1. Use the Disk Management console (Control Panel - Administrative Tools - Computer Management - Storage - Disk Management) to remove drive letters from every partition on the old hard disk. This is important! You must make sure that host and guest never access the drive simultaneously. By removing drive letters you are telling the host not to mount these partitions anymore.
  2. Download the virtual SCSI driver floppy image here.
  3. Create a new virtual machine and configure it to use your old disk as a raw device as described here. VMware lists raw devices in a rather ambiguous way – the devices are named PhysicalDrive0, PhysicalDrive1 and so on. If you have difficulties picking the right physical disk when configuring the VM, disconnect all USB and Firewire devices except your old hard disk and try again. You might have to restart VMware for it to detect that disk devices were detached. You can also identify your drives using the Disk Management console . The disk listed as Disk0 in Disk Management will be referred to by VMware as PhysicalDrive0, Disk1 is PhysicalDrive1 and so on.
  4. Mount the downloaded floppy image into the VM's virtual floppy drive, insert the Windows Installation CD into your CDROM drive and power the VM on. If you let it boot from the disk, it will briefly enter the graphical Windows logo screen and BSOD (blue screen of death) then reboot – so don't do it.
  5. Instead, boot the VM from CD (hit Esc during POST and select the CDROM drive). When a message appears at the bottom of the screen telling you to hit F6 if you want to load additional drivers, do it. Follow the instructions to load VMware's SCSI driver from the floppy drive.
  6. Activate the recovery console and
    cd C:\WINDOWS\SYSTEM32\DRIVERS
    ren atapi.sys atapi.old
    copy a:\vmscsi.sys
    ren vmscsi.sys atapi.sys

    If your old disk was attached to a SCSI or Serial ATA controller, you can't use atapi.sys. You need to find the driver file for your type of disk controller and copy vmscsi.sys over that file. The recovery console command LISTSVC might give you an idea what the name of the driver is. Look for entries with SERVICE_BOOT_START, which represents drivers to be loaded early on in the boot process. The disk controller driver must be one of them.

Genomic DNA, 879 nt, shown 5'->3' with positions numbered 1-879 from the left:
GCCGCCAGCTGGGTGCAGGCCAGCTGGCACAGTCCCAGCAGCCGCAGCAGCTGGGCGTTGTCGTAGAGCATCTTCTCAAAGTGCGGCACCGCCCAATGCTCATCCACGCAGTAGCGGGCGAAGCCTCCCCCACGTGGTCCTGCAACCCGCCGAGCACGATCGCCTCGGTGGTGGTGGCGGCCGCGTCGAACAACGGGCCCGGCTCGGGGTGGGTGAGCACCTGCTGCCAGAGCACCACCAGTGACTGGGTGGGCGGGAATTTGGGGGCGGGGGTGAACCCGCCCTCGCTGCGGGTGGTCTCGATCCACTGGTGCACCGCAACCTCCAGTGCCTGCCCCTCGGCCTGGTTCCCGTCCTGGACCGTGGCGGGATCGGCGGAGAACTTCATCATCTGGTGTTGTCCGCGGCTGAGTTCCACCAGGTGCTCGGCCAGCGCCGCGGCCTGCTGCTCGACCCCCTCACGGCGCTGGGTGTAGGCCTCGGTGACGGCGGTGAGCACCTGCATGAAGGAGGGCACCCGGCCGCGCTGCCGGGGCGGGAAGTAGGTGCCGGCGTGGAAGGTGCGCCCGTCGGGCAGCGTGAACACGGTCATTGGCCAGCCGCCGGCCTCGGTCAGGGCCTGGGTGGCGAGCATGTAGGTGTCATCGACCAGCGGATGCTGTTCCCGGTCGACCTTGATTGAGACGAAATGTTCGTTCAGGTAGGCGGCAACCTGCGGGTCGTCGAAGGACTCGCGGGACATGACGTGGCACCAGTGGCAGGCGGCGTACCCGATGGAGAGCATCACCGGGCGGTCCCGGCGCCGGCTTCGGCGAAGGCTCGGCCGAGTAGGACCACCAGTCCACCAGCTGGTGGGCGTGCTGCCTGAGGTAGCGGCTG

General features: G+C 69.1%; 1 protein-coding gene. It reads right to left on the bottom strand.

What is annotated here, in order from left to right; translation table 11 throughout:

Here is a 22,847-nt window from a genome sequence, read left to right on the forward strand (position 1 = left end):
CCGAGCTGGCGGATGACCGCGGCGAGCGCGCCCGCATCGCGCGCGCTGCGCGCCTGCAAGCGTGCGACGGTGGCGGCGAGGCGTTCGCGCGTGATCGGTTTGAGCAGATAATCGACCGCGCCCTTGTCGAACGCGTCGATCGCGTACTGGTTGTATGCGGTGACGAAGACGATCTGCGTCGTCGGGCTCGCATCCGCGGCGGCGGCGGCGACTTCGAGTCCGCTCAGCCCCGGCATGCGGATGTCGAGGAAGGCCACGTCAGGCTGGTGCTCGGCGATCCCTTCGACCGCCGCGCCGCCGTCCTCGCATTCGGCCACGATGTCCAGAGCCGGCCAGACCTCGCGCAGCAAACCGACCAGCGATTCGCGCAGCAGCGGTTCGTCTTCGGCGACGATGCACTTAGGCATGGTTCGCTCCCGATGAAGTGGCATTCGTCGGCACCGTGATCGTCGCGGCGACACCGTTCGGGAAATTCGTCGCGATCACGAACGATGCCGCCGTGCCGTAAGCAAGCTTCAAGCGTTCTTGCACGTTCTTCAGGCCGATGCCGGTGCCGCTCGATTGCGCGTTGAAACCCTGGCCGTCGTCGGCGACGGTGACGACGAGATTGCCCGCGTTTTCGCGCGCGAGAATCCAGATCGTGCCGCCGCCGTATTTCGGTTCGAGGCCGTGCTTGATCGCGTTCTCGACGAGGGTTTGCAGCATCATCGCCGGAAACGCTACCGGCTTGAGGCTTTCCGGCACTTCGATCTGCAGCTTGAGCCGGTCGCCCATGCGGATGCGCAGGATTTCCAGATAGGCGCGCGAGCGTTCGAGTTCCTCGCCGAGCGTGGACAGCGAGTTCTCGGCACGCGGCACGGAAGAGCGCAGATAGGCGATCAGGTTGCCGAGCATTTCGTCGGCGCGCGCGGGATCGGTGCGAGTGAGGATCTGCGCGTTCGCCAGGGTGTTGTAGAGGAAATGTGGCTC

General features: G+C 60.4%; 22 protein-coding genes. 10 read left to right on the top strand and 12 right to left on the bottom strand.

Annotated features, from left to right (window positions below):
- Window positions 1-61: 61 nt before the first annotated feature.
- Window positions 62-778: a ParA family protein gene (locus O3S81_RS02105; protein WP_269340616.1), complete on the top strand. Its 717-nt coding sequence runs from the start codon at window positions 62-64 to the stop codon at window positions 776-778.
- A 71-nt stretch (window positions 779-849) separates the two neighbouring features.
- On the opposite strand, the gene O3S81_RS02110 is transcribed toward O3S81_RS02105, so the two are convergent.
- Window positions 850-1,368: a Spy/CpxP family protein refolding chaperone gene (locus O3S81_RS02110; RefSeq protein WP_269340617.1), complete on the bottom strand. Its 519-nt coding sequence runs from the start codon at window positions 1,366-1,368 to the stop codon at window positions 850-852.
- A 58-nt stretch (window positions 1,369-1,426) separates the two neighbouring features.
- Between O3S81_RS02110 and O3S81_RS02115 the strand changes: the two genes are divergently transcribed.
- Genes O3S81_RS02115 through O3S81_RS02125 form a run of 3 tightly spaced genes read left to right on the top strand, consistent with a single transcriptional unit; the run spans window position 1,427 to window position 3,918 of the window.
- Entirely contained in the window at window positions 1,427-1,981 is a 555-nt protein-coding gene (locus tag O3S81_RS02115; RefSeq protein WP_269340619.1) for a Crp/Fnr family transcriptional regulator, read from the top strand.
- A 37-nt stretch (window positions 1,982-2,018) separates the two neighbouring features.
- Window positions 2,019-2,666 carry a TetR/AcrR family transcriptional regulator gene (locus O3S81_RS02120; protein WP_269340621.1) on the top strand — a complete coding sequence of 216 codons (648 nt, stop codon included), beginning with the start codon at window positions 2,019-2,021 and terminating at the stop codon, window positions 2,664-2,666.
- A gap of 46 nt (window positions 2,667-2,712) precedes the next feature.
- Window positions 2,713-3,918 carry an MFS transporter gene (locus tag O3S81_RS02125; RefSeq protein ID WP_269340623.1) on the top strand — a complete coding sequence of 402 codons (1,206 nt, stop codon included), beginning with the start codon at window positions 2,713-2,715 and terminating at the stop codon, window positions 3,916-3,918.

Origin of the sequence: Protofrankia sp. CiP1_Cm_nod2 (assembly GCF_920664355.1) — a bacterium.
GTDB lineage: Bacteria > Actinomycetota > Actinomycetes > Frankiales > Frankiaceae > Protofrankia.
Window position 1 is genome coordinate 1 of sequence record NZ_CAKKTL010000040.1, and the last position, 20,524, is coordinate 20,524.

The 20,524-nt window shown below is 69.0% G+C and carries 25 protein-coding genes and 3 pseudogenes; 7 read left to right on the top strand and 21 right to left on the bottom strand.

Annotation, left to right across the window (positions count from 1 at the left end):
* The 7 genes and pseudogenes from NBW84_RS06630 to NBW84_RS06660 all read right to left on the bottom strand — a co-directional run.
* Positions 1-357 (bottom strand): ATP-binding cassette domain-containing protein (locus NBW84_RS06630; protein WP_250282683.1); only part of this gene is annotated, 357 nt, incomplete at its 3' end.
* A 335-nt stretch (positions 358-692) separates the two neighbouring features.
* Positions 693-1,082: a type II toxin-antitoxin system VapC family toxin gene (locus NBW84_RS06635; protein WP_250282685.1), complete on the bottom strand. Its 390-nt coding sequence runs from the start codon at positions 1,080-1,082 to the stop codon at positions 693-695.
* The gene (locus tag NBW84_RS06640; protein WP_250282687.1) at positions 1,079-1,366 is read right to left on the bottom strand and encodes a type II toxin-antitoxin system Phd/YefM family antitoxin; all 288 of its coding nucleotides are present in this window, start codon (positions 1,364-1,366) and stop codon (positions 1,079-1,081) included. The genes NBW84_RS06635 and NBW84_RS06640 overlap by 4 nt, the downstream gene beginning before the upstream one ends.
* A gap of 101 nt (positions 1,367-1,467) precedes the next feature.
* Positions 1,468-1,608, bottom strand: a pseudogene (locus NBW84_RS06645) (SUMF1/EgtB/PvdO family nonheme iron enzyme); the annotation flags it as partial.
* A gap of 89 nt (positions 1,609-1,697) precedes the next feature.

7. Reboot the VM by typing “exit” at the recovery console prompt. The VM should boot straight into the old system.
  8. Install VMware tools from the directory/disk image create in step 4.
  9. Reboot again.

You've been warned!

First warning: never, ever attempt to access the old disk from host and guest simultaneously as it will cause you to lose data!

Second warning: if your old disk is attached via USB or Firewire, don't unplug the old disk while the VM is running. I guess this one is obvious, though the next one isn't.

Third warning: if your old disk is attached via USB or Firewire, don't pause the VM before powering the host off the host, putting it into standby/hibernation, or detaching the USB drive. If you want to shut down/standby/hibernate the host or detach the old disk drive, shut down the VM completely and eject the drive using the "Safely Remove Hardware" taskbar icon. This is a rather drastic limitation and I'm sure it can be weakened, but I tend to be overly cautious when my data is at risk.

That's it for today, folks. Enjoy your new, old, virtualized Windows and stay tuned.

( categories: VMware | Windows | Administrator )
Submitted by Anonymous on Fri, 09/02/2011 - 09:45.
Sweet article! Thank you, I tried converting an XP machine to Virtual PC using this, but obviously ran into licensing problems as well (mine is an OEM machine.) Some great newer options I've also tried: Disk2vhd, which does HAL migration, but still needed help with the storage drivers you mention. I also tried SmartMigrate, which did HAL migration AND the storage drivers, too. I'm still testing the VM, but my problems may have more to do with Virtual PC than anything.
Submitted by Anonymous on Wed, 01/21/2009 - 06:14.
Thank you for this really great article, it works like it should ;)
Submitted by Anonymous on Thu, 11/15/2007 - 08:02.

I can verify that this scenario works even with Virtual VMWare SCSI discs. You only need to copy the contents of your original physical HD to the virtual HD. Any backup or imaging tool should suffice (gparted, ghost, pba-vm). I won't go into details here. Just backup the original machine to a network storage. Then restore it inside VMWare virtual machine to a virtual disc. If the disc doesn't boot, use FIXMBR and FIXBOOT commands in the recovery console.
There were no problems with video, audio or network. The VMWare tools contain drivers for all of them.
-- jb

Submitted by Anonymous on Sun, 09/09/2007 - 13:53.

Great article -- But I don't understand something, why use SCSI for the physical hd? Doesn't vmware support ide for physical disks?

If you can scrounge enough temporary disk space (and newer drives have plenty), you could create a virtual ide disk and copy all the files over to it -- maybe do a sector copy... And then all the problems of data corruption, sleep mode, etc. would go away.

Did the change in video and sound hardware cause you any problems?

Thanks for the cautionary notes, it tells me never to use vmware physical disk access, except perhaps to make a copy of it and only then with a UPS attached.

-- Codeslinger